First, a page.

Finally, with respect to capital, as my colleague Amanda Alix recently observed, Bank of America is now the best capitalized too-big-to-fail bank in the country, with a tier 1 capital ratio under the new regulatory guidelines of 8.97%. It should be noted, however, that the actual implementation of these guidelines was just pushed back beyond the beginning of next year, if not later. And to top things off, a global financial watchdog recently estimated the bank's regulatory capital ratio could be as much as one full percentage point less than similarly-sized competitors, like JPMorgan and Citigroup, both of which rely to a greater extent on riskier investment banking operations.

When we'll know if I'm right
I'm going to tell you exactly when we'll know if I'm right or not. At the end of last week, the Federal Reserve released the upcoming 2013 stress test instructions. Because the capital plans must be submitted by Jan. 7, we should know shortly thereafter whether or not Bank of America gets approval to increase its dividend or initiate a share buyback program -- either of which would serve as a massive catalyst for the bank's shares.

All this being said, I don't expect you to just take my word for all of this. To see why our senior banking analyst Anand Chokkavelu believes shares in the bank could "double or triple in the next five years," I encourage you to download our in-depth report on Bank of America. Given the impending deadline I just mentioned, you'd be wise to read it sooner rather than later. To access a copy instantly, simply click here now.

Read/Post Comments (23) | Recommend This Article (87)

Comments from our Foolish Readers

Help us keep this a respectfully Foolish area! This is a place for our readers to discuss, debate, and learn more about the Foolish investing topic you read about above. Help us keep it clean and safe. If you believe a comment is abusive or otherwise violates our Fool's Rules, please report it via the Report this Comment Report this Comment icon found on every comment.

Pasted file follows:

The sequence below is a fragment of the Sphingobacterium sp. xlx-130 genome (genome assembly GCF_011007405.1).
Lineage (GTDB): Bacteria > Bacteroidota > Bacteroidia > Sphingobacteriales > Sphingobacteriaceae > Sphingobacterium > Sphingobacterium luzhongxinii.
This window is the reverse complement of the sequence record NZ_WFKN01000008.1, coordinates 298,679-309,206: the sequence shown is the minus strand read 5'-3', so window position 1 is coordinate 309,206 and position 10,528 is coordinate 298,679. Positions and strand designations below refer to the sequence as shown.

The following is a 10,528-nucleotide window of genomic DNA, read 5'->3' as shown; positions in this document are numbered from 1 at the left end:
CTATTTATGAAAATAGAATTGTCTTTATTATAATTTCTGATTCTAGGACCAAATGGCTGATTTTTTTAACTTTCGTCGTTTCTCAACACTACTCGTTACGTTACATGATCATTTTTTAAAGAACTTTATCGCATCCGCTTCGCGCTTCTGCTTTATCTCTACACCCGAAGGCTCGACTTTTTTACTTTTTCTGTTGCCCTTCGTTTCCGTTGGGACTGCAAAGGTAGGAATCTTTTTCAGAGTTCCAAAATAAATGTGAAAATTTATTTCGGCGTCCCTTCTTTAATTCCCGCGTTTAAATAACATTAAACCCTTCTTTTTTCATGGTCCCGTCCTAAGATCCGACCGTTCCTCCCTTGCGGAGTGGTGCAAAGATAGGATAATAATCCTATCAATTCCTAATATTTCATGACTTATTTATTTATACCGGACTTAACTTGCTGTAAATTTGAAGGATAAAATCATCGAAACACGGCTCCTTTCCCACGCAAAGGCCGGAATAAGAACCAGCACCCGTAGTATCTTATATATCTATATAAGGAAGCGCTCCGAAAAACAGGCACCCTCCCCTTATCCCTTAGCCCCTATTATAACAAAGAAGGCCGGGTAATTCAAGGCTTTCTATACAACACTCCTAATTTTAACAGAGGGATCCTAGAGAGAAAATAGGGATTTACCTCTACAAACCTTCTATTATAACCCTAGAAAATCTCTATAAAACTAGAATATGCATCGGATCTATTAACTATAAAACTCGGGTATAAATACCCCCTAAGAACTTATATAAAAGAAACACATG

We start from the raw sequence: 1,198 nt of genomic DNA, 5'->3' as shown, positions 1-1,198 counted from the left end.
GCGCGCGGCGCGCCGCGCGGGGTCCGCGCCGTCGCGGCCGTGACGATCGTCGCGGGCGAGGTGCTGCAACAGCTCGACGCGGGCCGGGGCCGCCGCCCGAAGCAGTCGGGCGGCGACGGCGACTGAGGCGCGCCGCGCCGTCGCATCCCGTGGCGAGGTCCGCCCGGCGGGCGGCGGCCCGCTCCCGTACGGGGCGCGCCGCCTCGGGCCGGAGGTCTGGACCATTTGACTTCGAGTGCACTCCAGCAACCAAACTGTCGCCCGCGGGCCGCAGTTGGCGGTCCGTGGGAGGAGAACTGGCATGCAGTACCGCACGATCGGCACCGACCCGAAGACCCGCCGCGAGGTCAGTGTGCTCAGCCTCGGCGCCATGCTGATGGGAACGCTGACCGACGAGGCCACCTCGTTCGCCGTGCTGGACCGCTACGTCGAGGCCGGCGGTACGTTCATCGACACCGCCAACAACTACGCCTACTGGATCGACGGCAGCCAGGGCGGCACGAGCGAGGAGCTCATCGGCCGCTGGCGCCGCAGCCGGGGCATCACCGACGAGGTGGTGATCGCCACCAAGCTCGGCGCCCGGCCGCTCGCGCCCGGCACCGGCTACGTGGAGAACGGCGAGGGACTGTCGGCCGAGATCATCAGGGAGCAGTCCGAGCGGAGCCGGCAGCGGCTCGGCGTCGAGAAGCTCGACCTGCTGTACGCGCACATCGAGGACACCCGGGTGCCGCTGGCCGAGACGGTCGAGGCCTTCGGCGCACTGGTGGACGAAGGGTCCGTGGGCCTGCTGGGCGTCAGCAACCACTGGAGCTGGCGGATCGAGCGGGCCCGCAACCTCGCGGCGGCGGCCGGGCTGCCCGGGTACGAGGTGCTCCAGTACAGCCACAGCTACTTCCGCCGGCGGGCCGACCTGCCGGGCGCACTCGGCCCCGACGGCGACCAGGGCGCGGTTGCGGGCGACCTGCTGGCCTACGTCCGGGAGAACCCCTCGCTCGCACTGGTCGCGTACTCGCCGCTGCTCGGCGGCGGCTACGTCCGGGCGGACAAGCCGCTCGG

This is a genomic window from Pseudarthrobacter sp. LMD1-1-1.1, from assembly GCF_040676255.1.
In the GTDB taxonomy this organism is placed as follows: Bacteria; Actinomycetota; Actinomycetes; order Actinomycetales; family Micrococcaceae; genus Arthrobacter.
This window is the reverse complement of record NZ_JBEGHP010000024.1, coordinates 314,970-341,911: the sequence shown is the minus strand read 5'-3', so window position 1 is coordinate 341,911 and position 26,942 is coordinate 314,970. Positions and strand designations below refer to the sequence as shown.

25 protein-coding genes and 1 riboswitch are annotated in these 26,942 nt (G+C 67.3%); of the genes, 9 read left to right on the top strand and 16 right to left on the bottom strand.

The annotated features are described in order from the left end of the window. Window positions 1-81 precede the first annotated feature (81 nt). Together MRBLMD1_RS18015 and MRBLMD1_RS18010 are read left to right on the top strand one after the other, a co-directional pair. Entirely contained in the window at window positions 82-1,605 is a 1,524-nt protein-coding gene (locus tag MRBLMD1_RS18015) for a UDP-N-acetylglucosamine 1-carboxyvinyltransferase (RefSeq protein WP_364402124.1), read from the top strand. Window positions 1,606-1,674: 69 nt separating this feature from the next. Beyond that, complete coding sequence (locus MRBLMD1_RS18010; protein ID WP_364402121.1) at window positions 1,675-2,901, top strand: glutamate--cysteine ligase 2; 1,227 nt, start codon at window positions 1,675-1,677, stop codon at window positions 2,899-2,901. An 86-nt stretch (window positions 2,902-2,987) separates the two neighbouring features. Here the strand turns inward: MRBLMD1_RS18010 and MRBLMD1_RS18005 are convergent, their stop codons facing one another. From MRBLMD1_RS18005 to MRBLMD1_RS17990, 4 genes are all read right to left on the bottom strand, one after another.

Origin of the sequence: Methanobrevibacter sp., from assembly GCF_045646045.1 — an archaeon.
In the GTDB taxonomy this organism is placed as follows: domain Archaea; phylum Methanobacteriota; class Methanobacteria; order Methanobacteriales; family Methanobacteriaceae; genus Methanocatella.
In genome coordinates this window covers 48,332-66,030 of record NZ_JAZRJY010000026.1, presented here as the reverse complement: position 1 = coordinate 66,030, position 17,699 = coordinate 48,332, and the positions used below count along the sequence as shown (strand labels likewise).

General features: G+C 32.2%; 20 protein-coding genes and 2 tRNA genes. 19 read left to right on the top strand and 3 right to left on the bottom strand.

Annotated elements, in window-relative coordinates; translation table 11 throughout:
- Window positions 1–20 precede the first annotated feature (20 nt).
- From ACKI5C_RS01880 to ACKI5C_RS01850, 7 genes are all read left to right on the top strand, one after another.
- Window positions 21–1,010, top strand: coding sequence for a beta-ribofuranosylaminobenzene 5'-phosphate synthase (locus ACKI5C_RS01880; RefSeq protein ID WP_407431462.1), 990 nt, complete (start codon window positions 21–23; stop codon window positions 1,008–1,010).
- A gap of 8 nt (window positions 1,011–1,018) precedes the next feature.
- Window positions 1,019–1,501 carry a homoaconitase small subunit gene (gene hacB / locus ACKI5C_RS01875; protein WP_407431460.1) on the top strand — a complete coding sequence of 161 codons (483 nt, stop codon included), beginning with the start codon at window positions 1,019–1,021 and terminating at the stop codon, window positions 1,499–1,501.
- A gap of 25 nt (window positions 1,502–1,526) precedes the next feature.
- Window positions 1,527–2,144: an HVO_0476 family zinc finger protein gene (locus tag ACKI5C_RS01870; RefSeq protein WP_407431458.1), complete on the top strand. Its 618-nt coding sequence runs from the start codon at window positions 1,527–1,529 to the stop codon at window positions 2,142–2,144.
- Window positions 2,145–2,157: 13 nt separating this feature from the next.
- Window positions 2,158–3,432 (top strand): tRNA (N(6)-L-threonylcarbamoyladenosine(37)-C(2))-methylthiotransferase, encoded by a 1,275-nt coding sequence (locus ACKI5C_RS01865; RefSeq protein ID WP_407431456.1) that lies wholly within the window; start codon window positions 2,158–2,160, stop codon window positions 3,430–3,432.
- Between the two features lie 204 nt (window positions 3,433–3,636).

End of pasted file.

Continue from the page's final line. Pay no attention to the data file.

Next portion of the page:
• Report this Comment On November 12, 2012, at 5:53 PM, Sotograndeman wrote:

    Despite your attempt to make the reader think you're telling us something new, your article reminds me of Buffett's warning that: "You pay a high price for a cheery concensus."

    The time to buy BAC was a year ago when it was trading at $5 or $6 and Buffett stepped in to backstop. Admittedly he got preferential terms - how could he not - but his longterm commitment was pretty much a guarantee that it would not go under. In addition, Bruce Berkowitz was giving us his case for betting big on BAC at a time when the markets couldn't unload it fast enough.

    Over the past year, other value investors like Bill Nygren have been picking up the stock and proclaiming how undervalued it was.

    There's still plenty of upside from here, but the real contrarian, value play is long past.

  • Report this Comment On November 12, 2012, at 6:31 PM, Colinnyc wrote:

    Forget about the financials: what's more significant is BOA's toxic culture. The bank always has treated its customers poorly -- first with nickel and dime fees, a champion of uncompetitive rates, and wretched customer service. The uncaring face the bank presents to its customers and whether or not it take serious steps to improve that profile is the real stress test.

    Virtually everyone I know left BOA long before Occupy Wall Street.

  • Report this Comment On November 12, 2012, at 6:46 PM, thommittag wrote:

    I would never touch Bank of America, They have an unscrupulous culture and do not care if thieves misuse their products and ruin consumer Credit Reports.

  • Report this Comment On November 12, 2012, at 7:02 PM, Drbk2 wrote:

    Why post a comment when you just delete them? You are truly Motley Morons...

  • Report this Comment On November 12, 2012, at 7:32 PM, Mwojnarowicz wrote:

    This was my best money pitcher in 2012. Profited from both the stock price and covered call options.

    Some bad behavior, sure. Well documented.

    Question is: Do we want to make money or whine?